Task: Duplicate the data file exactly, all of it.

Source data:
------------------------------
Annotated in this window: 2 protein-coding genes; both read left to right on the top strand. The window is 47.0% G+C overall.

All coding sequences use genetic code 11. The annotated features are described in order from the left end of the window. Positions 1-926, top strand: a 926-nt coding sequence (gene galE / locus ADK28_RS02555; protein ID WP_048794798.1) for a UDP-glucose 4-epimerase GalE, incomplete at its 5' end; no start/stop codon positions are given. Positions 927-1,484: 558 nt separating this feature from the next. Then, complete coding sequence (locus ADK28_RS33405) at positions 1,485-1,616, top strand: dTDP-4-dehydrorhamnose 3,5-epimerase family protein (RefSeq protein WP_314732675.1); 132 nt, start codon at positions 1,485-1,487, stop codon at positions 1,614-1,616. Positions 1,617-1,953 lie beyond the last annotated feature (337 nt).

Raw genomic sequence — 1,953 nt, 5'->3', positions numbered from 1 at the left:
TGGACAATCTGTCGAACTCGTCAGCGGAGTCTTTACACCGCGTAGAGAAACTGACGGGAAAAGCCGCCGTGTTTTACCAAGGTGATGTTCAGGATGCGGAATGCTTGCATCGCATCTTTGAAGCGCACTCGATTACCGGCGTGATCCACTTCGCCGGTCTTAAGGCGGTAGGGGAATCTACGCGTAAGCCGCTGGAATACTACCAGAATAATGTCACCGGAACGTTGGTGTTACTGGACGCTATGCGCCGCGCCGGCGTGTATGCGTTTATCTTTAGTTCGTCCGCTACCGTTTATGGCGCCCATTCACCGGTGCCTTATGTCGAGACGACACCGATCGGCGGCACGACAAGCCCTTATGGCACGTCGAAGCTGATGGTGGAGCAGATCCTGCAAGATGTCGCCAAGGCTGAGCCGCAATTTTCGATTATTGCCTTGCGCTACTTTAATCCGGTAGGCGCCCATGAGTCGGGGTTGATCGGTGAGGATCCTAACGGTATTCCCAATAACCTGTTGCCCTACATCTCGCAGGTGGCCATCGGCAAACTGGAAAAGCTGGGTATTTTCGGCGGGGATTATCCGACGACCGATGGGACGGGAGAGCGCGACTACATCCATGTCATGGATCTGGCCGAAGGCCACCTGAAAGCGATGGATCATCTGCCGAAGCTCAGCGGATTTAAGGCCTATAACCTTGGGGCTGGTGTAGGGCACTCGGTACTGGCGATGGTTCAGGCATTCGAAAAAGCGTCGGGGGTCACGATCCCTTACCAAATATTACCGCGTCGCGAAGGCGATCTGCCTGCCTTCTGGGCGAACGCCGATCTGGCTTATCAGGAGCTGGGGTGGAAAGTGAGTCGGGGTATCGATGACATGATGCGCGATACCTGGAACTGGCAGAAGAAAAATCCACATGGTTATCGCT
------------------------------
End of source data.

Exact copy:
Annotated in this window: 2 protein-coding genes; both read left to right on the top strand. The window is 47.0% G+C overall.

All coding sequences use genetic code 11. The annotated features are described in order from the left end of the window. Positions 1-926, top strand: a 926-nt coding sequence (gene galE / locus ADK28_RS02555; protein ID WP_048794798.1) for a UDP-glucose 4-epimerase GalE, incomplete at its 5' end; no start/stop codon positions are given. Positions 927-1,484: 558 nt separating this feature from the next. Then, complete coding sequence (locus ADK28_RS33405) at positions 1,485-1,616, top strand: dTDP-4-dehydrorhamnose 3,5-epimerase family protein (RefSeq protein WP_314732675.1); 132 nt, start codon at positions 1,485-1,487, stop codon at positions 1,614-1,616. Positions 1,617-1,953 lie beyond the last annotated feature (337 nt).

Raw genomic sequence — 1,953 nt, 5'->3', positions numbered from 1 at the left:
TGGACAATCTGTCGAACTCGTCAGCGGAGTCTTTACACCGCGTAGAGAAACTGACGGGAAAAGCCGCCGTGTTTTACCAAGGTGATGTTCAGGATGCGGAATGCTTGCATCGCATCTTTGAAGCGCACTCGATTACCGGCGTGATCCACTTCGCCGGTCTTAAGGCGGTAGGGGAATCTACGCGTAAGCCGCTGGAATACTACCAGAATAATGTCACCGGAACGTTGGTGTTACTGGACGCTATGCGCCGCGCCGGCGTGTATGCGTTTATCTTTAGTTCGTCCGCTACCGTTTATGGCGCCCATTCACCGGTGCCTTATGTCGAGACGACACCGATCGGCGGCACGACAAGCCCTTATGGCACGTCGAAGCTGATGGTGGAGCAGATCCTGCAAGATGTCGCCAAGGCTGAGCCGCAATTTTCGATTATTGCCTTGCGCTACTTTAATCCGGTAGGCGCCCATGAGTCGGGGTTGATCGGTGAGGATCCTAACGGTATTCCCAATAACCTGTTGCCCTACATCTCGCAGGTGGCCATCGGCAAACTGGAAAAGCTGGGTATTTTCGGCGGGGATTATCCGACGACCGATGGGACGGGAGAGCGCGACTACATCCATGTCATGGATCTGGCCGAAGGCCACCTGAAAGCGATGGATCATCTGCCGAAGCTCAGCGGATTTAAGGCCTATAACCTTGGGGCTGGTGTAGGGCACTCGGTACTGGCGATGGTTCAGGCATTCGAAAAAGCGTCGGGGGTCACGATCCCTTACCAAATATTACCGCGTCGCGAAGGCGATCTGCCTGCCTTCTGGGCGAACGCCGATCTGGCTTATCAGGAGCTGGGGTGGAAAGTGAGTCGGGGTATCGATGACATGATGCGCGATACCTGGAACTGGCAGAAGAAAAATCCACATGGTTATCGCT